Here is an alternative band that has always known what they want to do and done it, with a unique sound that has stayed the same for decades. A band that even if you have seen them live already, the next time will never be the same. Pearl Jam is free to do what they want, and they don’t skip any chances to celebrate that freedom.
Eddie Vedder comes out on stage with a bottle of wine in one hand and a written letter in Swedish in the other, and he’s starts reading it. Despite Eddie‘s broken Swedish, his words are very well understood. He says he’s happy to finally be able to be back in Sweden and that this blue heaven he sees reminds him of freedom and then he toasts to freedom. Perhaps this speech was alluding also to the fact that the concert took place on the eve of the 4th of July, the ultimate freedom commemoration day in the US. But also for the fact that we were now free to gather and celebrate life and music at a festival together again. A toast to freedom!
The turn-up for Lollapalooza’s closing concert was unprecedented and definitely more than was expected, but nothing that the festival wasn’t ready for. Even after all these years of a long career and even though they don’t make so much noise apart from their own channels, Pearl Jam are still the living legends we all want to see.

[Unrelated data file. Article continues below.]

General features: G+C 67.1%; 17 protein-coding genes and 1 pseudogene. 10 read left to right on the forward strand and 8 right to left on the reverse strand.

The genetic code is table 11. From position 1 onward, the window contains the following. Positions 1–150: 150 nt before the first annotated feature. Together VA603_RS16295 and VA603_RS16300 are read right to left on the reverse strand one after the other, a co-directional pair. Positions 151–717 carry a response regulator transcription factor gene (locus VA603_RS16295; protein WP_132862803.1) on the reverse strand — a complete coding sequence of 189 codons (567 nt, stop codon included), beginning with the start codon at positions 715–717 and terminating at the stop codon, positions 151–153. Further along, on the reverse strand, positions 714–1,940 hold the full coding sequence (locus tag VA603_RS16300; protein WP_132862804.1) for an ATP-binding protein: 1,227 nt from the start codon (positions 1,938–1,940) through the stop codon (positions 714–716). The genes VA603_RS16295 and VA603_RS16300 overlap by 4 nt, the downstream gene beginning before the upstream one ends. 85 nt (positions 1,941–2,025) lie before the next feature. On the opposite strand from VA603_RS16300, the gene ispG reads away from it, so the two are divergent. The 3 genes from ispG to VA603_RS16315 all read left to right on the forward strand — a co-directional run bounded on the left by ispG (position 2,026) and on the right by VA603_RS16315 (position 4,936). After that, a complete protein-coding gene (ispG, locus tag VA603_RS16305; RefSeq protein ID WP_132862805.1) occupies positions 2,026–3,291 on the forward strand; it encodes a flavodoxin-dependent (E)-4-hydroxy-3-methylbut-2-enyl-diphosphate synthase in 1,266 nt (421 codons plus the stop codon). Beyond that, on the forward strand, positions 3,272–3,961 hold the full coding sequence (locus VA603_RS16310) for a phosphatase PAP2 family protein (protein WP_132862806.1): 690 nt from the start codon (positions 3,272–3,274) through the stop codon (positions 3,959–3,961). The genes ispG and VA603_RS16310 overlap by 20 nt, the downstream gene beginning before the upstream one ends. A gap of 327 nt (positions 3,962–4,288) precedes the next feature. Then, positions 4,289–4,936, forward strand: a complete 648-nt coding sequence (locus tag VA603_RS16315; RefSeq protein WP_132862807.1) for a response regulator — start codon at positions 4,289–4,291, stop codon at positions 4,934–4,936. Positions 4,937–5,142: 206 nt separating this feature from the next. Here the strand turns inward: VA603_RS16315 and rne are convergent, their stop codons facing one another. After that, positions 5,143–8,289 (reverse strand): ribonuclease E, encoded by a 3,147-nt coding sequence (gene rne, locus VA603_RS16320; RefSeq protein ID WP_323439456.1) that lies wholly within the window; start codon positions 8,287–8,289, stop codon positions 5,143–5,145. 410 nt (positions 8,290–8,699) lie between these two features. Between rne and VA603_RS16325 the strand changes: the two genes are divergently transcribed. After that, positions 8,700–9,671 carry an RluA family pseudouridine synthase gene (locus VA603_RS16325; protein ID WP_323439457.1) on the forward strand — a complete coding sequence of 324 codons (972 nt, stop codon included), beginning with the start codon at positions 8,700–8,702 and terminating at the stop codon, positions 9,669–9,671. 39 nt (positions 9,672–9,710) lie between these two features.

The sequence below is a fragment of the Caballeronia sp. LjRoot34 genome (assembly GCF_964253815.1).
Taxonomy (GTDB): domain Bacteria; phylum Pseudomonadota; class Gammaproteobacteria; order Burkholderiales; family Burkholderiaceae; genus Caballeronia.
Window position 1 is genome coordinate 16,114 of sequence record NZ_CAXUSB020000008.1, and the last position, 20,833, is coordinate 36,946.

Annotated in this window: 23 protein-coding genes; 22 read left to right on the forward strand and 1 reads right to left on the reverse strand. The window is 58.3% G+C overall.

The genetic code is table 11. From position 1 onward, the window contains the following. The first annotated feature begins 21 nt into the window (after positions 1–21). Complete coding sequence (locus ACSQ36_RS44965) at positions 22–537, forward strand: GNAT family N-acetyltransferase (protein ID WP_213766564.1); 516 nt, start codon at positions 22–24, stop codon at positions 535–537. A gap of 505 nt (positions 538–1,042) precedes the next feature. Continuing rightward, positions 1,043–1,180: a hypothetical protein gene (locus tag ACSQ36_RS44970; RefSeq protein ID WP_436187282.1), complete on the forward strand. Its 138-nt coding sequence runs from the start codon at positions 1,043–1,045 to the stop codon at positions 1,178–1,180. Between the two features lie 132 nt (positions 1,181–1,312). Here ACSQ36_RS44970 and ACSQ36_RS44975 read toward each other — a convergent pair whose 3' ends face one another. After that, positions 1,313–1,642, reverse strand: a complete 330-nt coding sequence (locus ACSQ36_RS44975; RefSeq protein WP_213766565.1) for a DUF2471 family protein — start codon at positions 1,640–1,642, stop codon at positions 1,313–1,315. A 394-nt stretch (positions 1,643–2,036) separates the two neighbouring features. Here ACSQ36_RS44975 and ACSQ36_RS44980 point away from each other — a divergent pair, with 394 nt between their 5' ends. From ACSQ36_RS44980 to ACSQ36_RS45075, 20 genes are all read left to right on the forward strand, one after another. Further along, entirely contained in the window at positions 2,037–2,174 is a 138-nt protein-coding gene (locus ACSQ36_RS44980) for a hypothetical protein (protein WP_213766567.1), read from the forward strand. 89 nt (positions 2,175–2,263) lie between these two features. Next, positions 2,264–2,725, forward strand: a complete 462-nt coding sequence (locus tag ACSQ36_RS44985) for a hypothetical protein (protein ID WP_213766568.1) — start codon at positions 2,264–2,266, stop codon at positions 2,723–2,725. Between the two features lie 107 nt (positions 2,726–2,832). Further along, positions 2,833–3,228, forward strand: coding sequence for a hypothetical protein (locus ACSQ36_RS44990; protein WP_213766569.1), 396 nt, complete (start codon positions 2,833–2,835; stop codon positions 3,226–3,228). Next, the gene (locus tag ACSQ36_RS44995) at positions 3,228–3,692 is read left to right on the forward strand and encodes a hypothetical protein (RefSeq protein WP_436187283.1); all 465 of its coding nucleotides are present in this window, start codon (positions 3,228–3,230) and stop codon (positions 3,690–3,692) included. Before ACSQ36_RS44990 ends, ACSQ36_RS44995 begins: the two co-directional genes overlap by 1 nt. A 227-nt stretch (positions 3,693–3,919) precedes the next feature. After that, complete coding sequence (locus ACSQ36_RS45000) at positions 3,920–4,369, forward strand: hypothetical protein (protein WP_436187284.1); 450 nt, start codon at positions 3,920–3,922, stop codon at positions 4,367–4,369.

Eddie Vedder quite wisely takes any opportunity to talk to the audience in the pauses that are taken by the band in between songs. He shares several anecdotes from previous visits to Sweden, he even mentions Sweden’s upcoming election and encourages people to vote. – “Vote for freedom of expression”, Vedder says. He also takes time to mention and thank all the artists that had played before them that day at Lollapalooza, and we must admit we like his engagement.
Hits such as Even Flow, Alive, Given to Fly, Black, Do The Evolution and even the most recent Superblood Wolfmoon, played by Vedder, Mike McCready, Jeff Ament, Matt Cameron and Stone Gossard brought the public to a climax.
Fun Fact: Vedder walked to the sides of the stage to get close to the audience in several occasions, and more than once he left his guitar behind and was playing the tambourine, which he gladly threw away into the public’s hands. He must have thrown at least three or four of them to some happy members of the audience to keep as cool souvenirs.
The band’s performance and the whole festival culminates with a cover of Neil Young‘s Rockin ‘in the free world. We truly dream of it and deserve this freedom for all, dear Pearl Jam, we truly do! Thank you for not losing that hope and thank you for infusing it to Lolla!